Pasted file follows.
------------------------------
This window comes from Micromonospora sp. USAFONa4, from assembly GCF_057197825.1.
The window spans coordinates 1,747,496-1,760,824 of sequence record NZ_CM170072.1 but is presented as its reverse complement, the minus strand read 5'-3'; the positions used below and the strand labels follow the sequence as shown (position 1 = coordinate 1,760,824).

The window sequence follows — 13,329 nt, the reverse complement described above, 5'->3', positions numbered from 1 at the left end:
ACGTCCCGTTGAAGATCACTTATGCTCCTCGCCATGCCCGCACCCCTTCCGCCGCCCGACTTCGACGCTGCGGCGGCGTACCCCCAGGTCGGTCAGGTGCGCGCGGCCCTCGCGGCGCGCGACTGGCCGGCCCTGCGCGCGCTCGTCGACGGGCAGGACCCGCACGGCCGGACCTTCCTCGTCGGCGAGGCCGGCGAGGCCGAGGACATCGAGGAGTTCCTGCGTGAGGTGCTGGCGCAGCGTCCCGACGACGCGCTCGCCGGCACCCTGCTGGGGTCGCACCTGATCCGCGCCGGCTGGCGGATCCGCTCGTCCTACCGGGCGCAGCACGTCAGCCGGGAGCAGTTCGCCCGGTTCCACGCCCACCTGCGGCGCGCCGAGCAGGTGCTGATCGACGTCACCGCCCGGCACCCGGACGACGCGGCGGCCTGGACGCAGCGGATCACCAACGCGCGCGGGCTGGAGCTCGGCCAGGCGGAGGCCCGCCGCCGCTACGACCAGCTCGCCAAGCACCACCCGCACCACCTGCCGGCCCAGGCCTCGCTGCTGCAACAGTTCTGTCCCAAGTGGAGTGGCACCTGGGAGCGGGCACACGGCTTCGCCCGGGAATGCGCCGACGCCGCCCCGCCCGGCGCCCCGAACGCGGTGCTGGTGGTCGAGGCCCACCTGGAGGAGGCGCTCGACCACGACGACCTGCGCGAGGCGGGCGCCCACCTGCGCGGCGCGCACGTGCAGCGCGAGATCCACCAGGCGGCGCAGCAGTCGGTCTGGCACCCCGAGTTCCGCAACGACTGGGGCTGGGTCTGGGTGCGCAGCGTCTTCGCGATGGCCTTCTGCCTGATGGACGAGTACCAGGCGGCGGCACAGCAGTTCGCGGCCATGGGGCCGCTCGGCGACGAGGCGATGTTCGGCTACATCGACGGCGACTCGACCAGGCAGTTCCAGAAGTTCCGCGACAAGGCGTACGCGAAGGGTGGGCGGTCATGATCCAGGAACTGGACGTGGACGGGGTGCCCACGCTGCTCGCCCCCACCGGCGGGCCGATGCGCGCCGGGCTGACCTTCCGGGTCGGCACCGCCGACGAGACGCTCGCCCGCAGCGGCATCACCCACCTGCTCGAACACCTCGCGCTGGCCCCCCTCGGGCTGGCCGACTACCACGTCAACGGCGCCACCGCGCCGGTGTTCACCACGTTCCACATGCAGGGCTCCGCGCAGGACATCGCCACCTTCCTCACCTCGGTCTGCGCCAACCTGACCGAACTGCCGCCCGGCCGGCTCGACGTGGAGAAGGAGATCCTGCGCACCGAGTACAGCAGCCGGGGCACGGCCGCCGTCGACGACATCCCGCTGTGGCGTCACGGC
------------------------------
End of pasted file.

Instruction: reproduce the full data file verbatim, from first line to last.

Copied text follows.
This window comes from Micromonospora sp. USAFONa4, from assembly GCF_057197825.1.
The window spans coordinates 1,747,496-1,760,824 of sequence record NZ_CM170072.1 but is presented as its reverse complement, the minus strand read 5'-3'; the positions used below and the strand labels follow the sequence as shown (position 1 = coordinate 1,760,824).

The window sequence follows — 13,329 nt, the reverse complement described above, 5'->3', positions numbered from 1 at the left end:
ACGTCCCGTTGAAGATCACTTATGCTCCTCGCCATGCCCGCACCCCTTCCGCCGCCCGACTTCGACGCTGCGGCGGCGTACCCCCAGGTCGGTCAGGTGCGCGCGGCCCTCGCGGCGCGCGACTGGCCGGCCCTGCGCGCGCTCGTCGACGGGCAGGACCCGCACGGCCGGACCTTCCTCGTCGGCGAGGCCGGCGAGGCCGAGGACATCGAGGAGTTCCTGCGTGAGGTGCTGGCGCAGCGTCCCGACGACGCGCTCGCCGGCACCCTGCTGGGGTCGCACCTGATCCGCGCCGGCTGGCGGATCCGCTCGTCCTACCGGGCGCAGCACGTCAGCCGGGAGCAGTTCGCCCGGTTCCACGCCCACCTGCGGCGCGCCGAGCAGGTGCTGATCGACGTCACCGCCCGGCACCCGGACGACGCGGCGGCCTGGACGCAGCGGATCACCAACGCGCGCGGGCTGGAGCTCGGCCAGGCGGAGGCCCGCCGCCGCTACGACCAGCTCGCCAAGCACCACCCGCACCACCTGCCGGCCCAGGCCTCGCTGCTGCAACAGTTCTGTCCCAAGTGGAGTGGCACCTGGGAGCGGGCACACGGCTTCGCCCGGGAATGCGCCGACGCCGCCCCGCCCGGCGCCCCGAACGCGGTGCTGGTGGTCGAGGCCCACCTGGAGGAGGCGCTCGACCACGACGACCTGCGCGAGGCGGGCGCCCACCTGCGCGGCGCGCACGTGCAGCGCGAGATCCACCAGGCGGCGCAGCAGTCGGTCTGGCACCCCGAGTTCCGCAACGACTGGGGCTGGGTCTGGGTGCGCAGCGTCTTCGCGATGGCCTTCTGCCTGATGGACGAGTACCAGGCGGCGGCACAGCAGTTCGCGGCCATGGGGCCGCTCGGCGACGAGGCGATGTTCGGCTACATCGACGGCGACTCGACCAGGCAGTTCCAGAAGTTCCGCGACAAGGCGTACGCGAAGGGTGGGCGGTCATGATCCAGGAACTGGACGTGGACGGGGTGCCCACGCTGCTCGCCCCCACCGGCGGGCCGATGCGCGCCGGGCTGACCTTCCGGGTCGGCACCGCCGACGAGACGCTCGCCCGCAGCGGCATCACCCACCTGCTCGAACACCTCGCGCTGGCCCCCCTCGGGCTGGCCGACTACCACGTCAACGGCGCCACCGCGCCGGTGTTCACCACGTTCCACATGCAGGGCTCCGCGCAGGACATCGCCACCTTCCTCACCTCGGTCTGCGCCAACCTGACCGAACTGCCGCCCGGCCGGCTCGACGTGGAGAAGGAGATCCTGCGCACCGAGTACAGCAGCCGGGGCACGGCCGCCGTCGACGACATCCCGCTGTGGCGTCACGGC